June 18, 2015
Back several years ago, and I think I blogged about it, I went with a couple of friends to the allegedly second-oldest same-family-run pizza joint in the country, Papa’s Tomato Pies in Trenton, NJ. Dinner the other night kinda reminded me of it.
No, I couldn’t get my crust that impossibly crispy. My oven doesn’t go to 800 degrees, after all. I didn’t even put any herbs on it, as I was focusing on the ripe tomato goodness. But pair the lusciousness of an early summer tomato with the salty richness of parmigiano, the bite and bloom of some garlic confit and its oil, and a smooth bite here and there of fresh mozzarella, and put that all on top of a thin, chewy crust, and it ain’t no half bad pizza.
I made pizza crust a la Mark Bittman: three cups of flour, a teaspoon of salt, a tablespoon of yeast all in the FoPro, add 3 tbsp olive oil and enough water (about a cup and a half) to make it all come together and congregate on the blade in a ball. Kneaded that a bit, and stuck it into an oiled bowl to rise.
Came back and took half the dough and stretched and patted it into the bigger portion of a cookie sheet lined with parchment. Then I took about 3 cloves of confited garlic and a couple of tablespoons of oil, whizzed it up with the immersion blender (one of the handiest kitchen tools I own) and took a paintbrush and brushed a healthy layer of it all over the crust.
I do not mean a pastry brush. I mean a 99-cent, get-it-in-hardware-at-WalMart, 1 1/2 inch paintbrush. It goes through the dishwasher just fine, and when it gets too disreputable, you pitch it and get another 99-center. I also have a 2 1/2 incher (those are $1.99) I use for bigger barbecue jobs.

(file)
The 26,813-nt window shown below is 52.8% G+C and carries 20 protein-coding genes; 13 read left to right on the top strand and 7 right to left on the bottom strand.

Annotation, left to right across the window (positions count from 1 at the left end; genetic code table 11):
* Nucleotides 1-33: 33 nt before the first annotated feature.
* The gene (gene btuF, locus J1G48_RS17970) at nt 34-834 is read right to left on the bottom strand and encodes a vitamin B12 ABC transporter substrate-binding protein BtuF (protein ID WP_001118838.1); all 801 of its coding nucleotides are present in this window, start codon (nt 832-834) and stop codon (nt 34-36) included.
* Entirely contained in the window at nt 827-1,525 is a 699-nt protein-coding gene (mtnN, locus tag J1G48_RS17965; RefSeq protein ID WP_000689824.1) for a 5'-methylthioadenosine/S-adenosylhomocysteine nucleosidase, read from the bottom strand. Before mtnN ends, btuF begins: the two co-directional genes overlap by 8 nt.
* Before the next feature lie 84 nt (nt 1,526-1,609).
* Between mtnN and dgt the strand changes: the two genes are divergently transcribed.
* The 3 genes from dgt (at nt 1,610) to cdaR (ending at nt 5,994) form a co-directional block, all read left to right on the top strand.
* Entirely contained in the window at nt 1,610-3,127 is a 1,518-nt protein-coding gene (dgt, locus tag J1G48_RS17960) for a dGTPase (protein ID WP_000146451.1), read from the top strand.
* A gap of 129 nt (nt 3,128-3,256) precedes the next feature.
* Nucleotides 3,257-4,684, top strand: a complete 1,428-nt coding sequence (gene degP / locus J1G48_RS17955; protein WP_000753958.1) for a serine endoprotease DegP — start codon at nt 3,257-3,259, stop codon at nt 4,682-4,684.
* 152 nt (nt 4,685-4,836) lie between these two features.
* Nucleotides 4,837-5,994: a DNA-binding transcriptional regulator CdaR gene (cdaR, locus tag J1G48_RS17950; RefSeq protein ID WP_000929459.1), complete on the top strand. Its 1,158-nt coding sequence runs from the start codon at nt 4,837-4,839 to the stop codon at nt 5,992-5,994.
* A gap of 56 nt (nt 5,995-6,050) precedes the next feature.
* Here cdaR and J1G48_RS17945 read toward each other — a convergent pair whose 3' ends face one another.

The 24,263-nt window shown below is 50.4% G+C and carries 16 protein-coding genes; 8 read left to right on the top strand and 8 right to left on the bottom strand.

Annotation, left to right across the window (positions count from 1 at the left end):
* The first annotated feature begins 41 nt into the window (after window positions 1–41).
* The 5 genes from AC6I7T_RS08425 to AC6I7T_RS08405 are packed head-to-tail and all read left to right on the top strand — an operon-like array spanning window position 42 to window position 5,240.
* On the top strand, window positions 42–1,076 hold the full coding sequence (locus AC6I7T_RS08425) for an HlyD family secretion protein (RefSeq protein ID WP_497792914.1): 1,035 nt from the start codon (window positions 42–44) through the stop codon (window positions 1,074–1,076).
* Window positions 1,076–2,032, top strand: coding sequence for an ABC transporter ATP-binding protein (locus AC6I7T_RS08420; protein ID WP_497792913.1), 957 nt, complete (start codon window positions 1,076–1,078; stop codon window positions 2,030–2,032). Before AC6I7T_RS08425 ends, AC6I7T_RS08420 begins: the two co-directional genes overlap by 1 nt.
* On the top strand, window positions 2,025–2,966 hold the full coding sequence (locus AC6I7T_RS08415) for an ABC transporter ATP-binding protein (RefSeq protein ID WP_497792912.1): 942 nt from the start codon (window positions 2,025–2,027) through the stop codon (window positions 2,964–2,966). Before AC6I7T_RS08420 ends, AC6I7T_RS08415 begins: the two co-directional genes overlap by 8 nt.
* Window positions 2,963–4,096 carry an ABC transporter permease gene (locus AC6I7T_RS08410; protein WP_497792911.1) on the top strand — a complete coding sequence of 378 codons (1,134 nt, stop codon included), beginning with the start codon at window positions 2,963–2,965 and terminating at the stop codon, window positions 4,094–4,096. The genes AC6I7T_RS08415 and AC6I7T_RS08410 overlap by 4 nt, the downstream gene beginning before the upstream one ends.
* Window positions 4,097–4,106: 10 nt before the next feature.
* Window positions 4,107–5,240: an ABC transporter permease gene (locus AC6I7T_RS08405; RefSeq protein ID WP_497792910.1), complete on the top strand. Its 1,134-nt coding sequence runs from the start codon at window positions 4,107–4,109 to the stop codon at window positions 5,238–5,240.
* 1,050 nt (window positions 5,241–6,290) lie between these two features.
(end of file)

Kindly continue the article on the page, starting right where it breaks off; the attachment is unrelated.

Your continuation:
So. I had said painted crust. I took one of my sandwich-sized Mennonite tomatoes that I’d sliced that day at noon to make a sandwich (surprise!) and sliced the rest of it about a quarter-inch thick. Let those slices drain for a few minutes on a couple of thicknesses of paper towels, then turned them over to blot the other side. This is important. Else your crust will get soggy.
Meanwhile, I grated about 2/3 of a cup of Parmigiano, and cut the rest of the little balls of fresh mozz that I had and needed to use up, in half. Came back to the tomatoes; spaced them on the crust, dotted the half-globes of fresh mozz about in between them, and sprinkled Parmigiano over all. Into the oven she went.
Had I thought of it, I would have harvested some thyme, some oregano, and maybe some fresh basil to scatter about. I didn’t think about it, so I didn’t.
Ran the whole thing in a hot oven (about 500 is as hot as my oven gets) for 10-12 minutes.
It was quite pleasant. It was excellent for breakfast the next morning. And it’s a fine use of a ripe tomato. I highly recommend it to you ‘n y’mama ‘n ’em.